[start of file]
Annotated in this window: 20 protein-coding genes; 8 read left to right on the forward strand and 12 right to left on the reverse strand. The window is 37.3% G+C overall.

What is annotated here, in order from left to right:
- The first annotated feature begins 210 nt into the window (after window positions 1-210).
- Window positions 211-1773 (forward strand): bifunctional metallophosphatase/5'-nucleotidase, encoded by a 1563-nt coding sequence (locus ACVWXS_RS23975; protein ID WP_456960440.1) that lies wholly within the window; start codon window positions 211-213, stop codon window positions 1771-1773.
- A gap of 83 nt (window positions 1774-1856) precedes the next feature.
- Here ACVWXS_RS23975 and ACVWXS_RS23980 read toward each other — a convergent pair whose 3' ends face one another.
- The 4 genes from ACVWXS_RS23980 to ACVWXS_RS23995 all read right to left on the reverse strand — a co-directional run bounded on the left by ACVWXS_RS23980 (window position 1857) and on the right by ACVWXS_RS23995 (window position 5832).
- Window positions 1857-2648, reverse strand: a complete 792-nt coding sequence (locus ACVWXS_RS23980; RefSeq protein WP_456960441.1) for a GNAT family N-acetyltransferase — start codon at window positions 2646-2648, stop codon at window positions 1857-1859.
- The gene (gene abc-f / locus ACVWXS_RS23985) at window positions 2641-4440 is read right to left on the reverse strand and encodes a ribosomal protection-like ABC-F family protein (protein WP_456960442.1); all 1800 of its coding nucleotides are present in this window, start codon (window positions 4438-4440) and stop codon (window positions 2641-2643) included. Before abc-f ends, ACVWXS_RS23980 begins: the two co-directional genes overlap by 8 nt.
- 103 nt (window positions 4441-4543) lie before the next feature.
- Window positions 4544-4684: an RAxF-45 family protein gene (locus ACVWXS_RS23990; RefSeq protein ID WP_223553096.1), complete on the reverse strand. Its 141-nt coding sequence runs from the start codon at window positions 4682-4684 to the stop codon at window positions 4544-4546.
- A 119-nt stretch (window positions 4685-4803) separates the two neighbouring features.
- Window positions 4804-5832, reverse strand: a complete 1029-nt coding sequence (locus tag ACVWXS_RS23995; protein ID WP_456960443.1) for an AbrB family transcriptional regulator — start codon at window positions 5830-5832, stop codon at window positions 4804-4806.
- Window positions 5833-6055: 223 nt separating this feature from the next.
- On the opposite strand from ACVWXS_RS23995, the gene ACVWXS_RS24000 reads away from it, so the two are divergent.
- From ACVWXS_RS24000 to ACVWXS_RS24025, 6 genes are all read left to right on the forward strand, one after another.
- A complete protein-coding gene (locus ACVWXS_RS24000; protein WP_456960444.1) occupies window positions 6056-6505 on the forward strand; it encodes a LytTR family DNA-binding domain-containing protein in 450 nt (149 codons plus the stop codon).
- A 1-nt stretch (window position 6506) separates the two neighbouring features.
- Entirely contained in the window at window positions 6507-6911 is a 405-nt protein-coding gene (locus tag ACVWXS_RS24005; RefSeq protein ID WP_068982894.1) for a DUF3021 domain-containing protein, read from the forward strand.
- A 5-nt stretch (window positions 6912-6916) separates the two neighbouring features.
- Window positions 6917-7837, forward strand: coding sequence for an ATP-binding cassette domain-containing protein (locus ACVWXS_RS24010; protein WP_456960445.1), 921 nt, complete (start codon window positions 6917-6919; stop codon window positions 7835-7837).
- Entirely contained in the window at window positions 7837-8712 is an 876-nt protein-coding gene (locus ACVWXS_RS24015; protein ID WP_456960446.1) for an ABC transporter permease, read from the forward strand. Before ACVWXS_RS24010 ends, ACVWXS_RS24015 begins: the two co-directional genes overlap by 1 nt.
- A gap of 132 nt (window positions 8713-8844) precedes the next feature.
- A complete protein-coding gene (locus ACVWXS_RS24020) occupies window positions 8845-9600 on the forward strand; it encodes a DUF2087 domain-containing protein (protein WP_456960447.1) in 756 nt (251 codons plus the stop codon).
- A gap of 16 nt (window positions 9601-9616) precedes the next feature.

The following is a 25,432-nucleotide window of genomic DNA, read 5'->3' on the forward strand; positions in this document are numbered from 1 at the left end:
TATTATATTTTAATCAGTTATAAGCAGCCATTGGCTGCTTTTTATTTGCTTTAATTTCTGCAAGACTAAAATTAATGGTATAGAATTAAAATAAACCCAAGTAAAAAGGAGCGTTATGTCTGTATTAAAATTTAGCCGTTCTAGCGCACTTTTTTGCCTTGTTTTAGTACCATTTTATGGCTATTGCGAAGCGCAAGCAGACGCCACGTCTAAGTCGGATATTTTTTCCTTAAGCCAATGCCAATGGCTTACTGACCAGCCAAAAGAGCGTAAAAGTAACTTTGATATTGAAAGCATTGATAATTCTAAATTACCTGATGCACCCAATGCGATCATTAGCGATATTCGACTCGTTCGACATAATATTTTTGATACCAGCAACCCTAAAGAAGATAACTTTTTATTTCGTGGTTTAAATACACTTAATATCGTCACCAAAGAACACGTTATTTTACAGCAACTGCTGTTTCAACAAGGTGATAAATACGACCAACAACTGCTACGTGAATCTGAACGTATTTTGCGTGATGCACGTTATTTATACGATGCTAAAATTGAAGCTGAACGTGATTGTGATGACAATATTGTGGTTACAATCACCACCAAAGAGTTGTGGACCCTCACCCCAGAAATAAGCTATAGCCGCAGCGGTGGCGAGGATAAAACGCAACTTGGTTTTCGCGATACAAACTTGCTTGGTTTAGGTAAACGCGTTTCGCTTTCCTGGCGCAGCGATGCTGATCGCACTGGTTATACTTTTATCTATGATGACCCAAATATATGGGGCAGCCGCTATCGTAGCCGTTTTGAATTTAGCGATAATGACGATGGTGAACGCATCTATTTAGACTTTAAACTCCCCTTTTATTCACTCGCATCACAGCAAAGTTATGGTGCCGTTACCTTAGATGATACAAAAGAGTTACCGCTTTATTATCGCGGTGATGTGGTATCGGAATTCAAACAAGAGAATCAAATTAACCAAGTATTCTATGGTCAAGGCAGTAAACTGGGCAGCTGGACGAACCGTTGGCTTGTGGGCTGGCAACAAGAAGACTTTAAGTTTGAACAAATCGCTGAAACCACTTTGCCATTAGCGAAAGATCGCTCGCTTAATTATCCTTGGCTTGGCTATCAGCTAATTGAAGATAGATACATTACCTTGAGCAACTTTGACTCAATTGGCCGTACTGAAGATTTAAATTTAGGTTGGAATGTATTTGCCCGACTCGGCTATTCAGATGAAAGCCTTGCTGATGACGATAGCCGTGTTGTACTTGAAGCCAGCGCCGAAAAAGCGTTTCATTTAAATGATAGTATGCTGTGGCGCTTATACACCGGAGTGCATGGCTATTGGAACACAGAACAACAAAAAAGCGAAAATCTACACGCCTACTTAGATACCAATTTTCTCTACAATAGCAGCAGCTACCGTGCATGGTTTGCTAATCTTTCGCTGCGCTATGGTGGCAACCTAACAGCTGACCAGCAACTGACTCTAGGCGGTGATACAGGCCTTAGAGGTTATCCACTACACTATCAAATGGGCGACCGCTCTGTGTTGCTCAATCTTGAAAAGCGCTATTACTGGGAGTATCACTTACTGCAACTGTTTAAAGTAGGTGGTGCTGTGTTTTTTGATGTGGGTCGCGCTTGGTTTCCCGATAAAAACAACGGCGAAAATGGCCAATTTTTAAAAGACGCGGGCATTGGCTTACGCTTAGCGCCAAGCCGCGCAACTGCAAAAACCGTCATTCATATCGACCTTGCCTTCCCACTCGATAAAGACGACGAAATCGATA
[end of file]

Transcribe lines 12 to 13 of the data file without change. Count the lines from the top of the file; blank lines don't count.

- A 119-nt stretch (window positions 4685-4803) separates the two neighbouring features.
- Window positions 4804-5832, reverse strand: a complete 1029-nt coding sequence (locus tag ACVWXS_RS23995; protein ID WP_456960443.1) for an AbrB family transcriptional regulator — start codon at window positions 5830-5832, stop codon at window positions 4804-4806.